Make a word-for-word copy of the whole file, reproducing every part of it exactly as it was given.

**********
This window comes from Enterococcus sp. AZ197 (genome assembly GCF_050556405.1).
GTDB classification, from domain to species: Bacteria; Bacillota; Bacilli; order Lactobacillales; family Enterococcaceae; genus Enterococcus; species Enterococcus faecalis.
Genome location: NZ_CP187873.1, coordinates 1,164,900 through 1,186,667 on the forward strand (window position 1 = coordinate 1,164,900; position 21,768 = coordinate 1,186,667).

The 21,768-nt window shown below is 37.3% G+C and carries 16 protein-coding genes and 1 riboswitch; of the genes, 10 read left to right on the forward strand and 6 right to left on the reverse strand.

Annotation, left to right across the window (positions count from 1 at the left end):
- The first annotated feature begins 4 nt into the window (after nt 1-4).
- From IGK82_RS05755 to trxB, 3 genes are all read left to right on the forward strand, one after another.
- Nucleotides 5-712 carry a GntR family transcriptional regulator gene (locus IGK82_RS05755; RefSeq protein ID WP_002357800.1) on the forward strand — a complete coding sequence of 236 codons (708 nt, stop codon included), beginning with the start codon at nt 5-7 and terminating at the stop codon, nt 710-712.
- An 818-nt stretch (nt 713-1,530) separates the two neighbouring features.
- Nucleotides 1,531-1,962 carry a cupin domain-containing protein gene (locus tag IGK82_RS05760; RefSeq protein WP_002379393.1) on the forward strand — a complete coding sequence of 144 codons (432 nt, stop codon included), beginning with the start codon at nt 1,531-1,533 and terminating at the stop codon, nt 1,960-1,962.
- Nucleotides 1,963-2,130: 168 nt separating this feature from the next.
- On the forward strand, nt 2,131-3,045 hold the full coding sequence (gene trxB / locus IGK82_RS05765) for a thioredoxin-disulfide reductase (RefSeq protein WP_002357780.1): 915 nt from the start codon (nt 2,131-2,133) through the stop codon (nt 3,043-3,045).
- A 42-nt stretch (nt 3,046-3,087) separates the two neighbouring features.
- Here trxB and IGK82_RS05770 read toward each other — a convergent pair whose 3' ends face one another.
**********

This window comes from Enterococcus sp. AZ197 (genome assembly GCF_050556405.1).
GTDB classification, from domain to species: Bacteria; Bacillota; Bacilli; order Lactobacillales; family Enterococcaceae; genus Enterococcus; species Enterococcus faecalis.
Genome location: NZ_CP187873.1, coordinates 1,164,900 through 1,186,667 on the forward strand (window position 1 = coordinate 1,164,900; position 21,768 = coordinate 1,186,667).

The 21,768-nt window shown below is 37.3% G+C and carries 16 protein-coding genes and 1 riboswitch; of the genes, 10 read left to right on the forward strand and 6 right to left on the reverse strand.

Annotation, left to right across the window (positions count from 1 at the left end):
- The first annotated feature begins 4 nt into the window (after nt 1-4).
- From IGK82_RS05755 to trxB, 3 genes are all read left to right on the forward strand, one after another.
- Nucleotides 5-712 carry a GntR family transcriptional regulator gene (locus IGK82_RS05755; RefSeq protein ID WP_002357800.1) on the forward strand — a complete coding sequence of 236 codons (708 nt, stop codon included), beginning with the start codon at nt 5-7 and terminating at the stop codon, nt 710-712.
- An 818-nt stretch (nt 713-1,530) separates the two neighbouring features.
- Nucleotides 1,531-1,962 carry a cupin domain-containing protein gene (locus tag IGK82_RS05760; RefSeq protein WP_002379393.1) on the forward strand — a complete coding sequence of 144 codons (432 nt, stop codon included), beginning with the start codon at nt 1,531-1,533 and terminating at the stop codon, nt 1,960-1,962.
- Nucleotides 1,963-2,130: 168 nt separating this feature from the next.
- On the forward strand, nt 2,131-3,045 hold the full coding sequence (gene trxB / locus IGK82_RS05765) for a thioredoxin-disulfide reductase (RefSeq protein WP_002357780.1): 915 nt from the start codon (nt 2,131-2,133) through the stop codon (nt 3,043-3,045).
- A 42-nt stretch (nt 3,046-3,087) separates the two neighbouring features.
- Here trxB and IGK82_RS05770 read toward each other — a convergent pair whose 3' ends face one another.